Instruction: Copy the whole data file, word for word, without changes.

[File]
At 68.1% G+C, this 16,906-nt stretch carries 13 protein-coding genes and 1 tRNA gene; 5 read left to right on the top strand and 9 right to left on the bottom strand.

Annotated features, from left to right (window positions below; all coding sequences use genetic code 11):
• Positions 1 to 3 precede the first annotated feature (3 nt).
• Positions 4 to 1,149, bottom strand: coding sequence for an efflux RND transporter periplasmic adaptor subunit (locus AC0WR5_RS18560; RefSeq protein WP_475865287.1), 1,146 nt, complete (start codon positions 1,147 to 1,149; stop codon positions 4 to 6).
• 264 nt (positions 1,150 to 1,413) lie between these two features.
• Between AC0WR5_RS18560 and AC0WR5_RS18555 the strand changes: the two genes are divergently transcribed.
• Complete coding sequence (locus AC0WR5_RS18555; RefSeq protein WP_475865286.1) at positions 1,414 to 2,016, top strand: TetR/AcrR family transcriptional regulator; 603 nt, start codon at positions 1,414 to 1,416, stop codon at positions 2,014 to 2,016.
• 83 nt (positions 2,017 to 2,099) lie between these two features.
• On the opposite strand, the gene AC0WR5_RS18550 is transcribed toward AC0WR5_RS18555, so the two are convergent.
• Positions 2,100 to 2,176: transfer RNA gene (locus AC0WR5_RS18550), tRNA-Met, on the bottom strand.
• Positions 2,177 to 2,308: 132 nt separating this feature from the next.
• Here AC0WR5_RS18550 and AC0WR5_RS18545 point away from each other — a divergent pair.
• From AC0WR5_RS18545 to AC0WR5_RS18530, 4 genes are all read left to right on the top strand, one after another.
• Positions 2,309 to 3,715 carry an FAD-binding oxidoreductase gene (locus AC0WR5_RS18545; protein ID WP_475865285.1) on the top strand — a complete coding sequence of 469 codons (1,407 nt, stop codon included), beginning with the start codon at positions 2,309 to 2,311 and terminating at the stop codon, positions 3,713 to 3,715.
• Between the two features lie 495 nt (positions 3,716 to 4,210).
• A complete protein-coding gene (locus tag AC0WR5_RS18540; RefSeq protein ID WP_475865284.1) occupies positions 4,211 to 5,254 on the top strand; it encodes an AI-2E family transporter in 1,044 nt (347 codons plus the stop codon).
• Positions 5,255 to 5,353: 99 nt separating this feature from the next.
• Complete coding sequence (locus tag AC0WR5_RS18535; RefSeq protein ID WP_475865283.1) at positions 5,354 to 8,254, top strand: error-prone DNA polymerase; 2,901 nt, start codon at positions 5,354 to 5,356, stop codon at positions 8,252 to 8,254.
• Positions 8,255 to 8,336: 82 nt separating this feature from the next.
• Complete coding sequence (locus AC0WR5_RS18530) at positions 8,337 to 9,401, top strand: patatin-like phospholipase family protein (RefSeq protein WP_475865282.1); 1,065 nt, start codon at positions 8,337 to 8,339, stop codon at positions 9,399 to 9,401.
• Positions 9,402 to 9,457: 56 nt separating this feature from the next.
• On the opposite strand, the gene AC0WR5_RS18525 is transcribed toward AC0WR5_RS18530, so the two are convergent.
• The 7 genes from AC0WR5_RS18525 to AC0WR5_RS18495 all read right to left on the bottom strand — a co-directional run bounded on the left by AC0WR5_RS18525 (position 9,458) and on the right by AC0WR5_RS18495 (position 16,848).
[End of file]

At 68.1% G+C, this 16,906-nt stretch carries 13 protein-coding genes and 1 tRNA gene; 5 read left to right on the top strand and 9 right to left on the bottom strand.

Annotated features, from left to right (window positions below; all coding sequences use genetic code 11):
• Positions 1 to 3 precede the first annotated feature (3 nt).
• Positions 4 to 1,149, bottom strand: coding sequence for an efflux RND transporter periplasmic adaptor subunit (locus AC0WR5_RS18560; RefSeq protein WP_475865287.1), 1,146 nt, complete (start codon positions 1,147 to 1,149; stop codon positions 4 to 6).
• 264 nt (positions 1,150 to 1,413) lie between these two features.
• Between AC0WR5_RS18560 and AC0WR5_RS18555 the strand changes: the two genes are divergently transcribed.
• Complete coding sequence (locus AC0WR5_RS18555; RefSeq protein WP_475865286.1) at positions 1,414 to 2,016, top strand: TetR/AcrR family transcriptional regulator; 603 nt, start codon at positions 1,414 to 1,416, stop codon at positions 2,014 to 2,016.
• 83 nt (positions 2,017 to 2,099) lie between these two features.
• On the opposite strand, the gene AC0WR5_RS18550 is transcribed toward AC0WR5_RS18555, so the two are convergent.
• Positions 2,100 to 2,176: transfer RNA gene (locus AC0WR5_RS18550), tRNA-Met, on the bottom strand.
• Positions 2,177 to 2,308: 132 nt separating this feature from the next.
• Here AC0WR5_RS18550 and AC0WR5_RS18545 point away from each other — a divergent pair.
• From AC0WR5_RS18545 to AC0WR5_RS18530, 4 genes are all read left to right on the top strand, one after another.
• Positions 2,309 to 3,715 carry an FAD-binding oxidoreductase gene (locus AC0WR5_RS18545; protein ID WP_475865285.1) on the top strand — a complete coding sequence of 469 codons (1,407 nt, stop codon included), beginning with the start codon at positions 2,309 to 2,311 and terminating at the stop codon, positions 3,713 to 3,715.
• Between the two features lie 495 nt (positions 3,716 to 4,210).
• A complete protein-coding gene (locus tag AC0WR5_RS18540; RefSeq protein ID WP_475865284.1) occupies positions 4,211 to 5,254 on the top strand; it encodes an AI-2E family transporter in 1,044 nt (347 codons plus the stop codon).
• Positions 5,255 to 5,353: 99 nt separating this feature from the next.
• Complete coding sequence (locus tag AC0WR5_RS18535; RefSeq protein ID WP_475865283.1) at positions 5,354 to 8,254, top strand: error-prone DNA polymerase; 2,901 nt, start codon at positions 5,354 to 5,356, stop codon at positions 8,252 to 8,254.
• Positions 8,255 to 8,336: 82 nt separating this feature from the next.
• Complete coding sequence (locus AC0WR5_RS18530) at positions 8,337 to 9,401, top strand: patatin-like phospholipase family protein (RefSeq protein WP_475865282.1); 1,065 nt, start codon at positions 8,337 to 8,339, stop codon at positions 9,399 to 9,401.
• Positions 9,402 to 9,457: 56 nt separating this feature from the next.
• On the opposite strand, the gene AC0WR5_RS18525 is transcribed toward AC0WR5_RS18530, so the two are convergent.
• The 7 genes from AC0WR5_RS18525 to AC0WR5_RS18495 all read right to left on the bottom strand — a co-directional run bounded on the left by AC0WR5_RS18525 (position 9,458) and on the right by AC0WR5_RS18495 (position 16,848).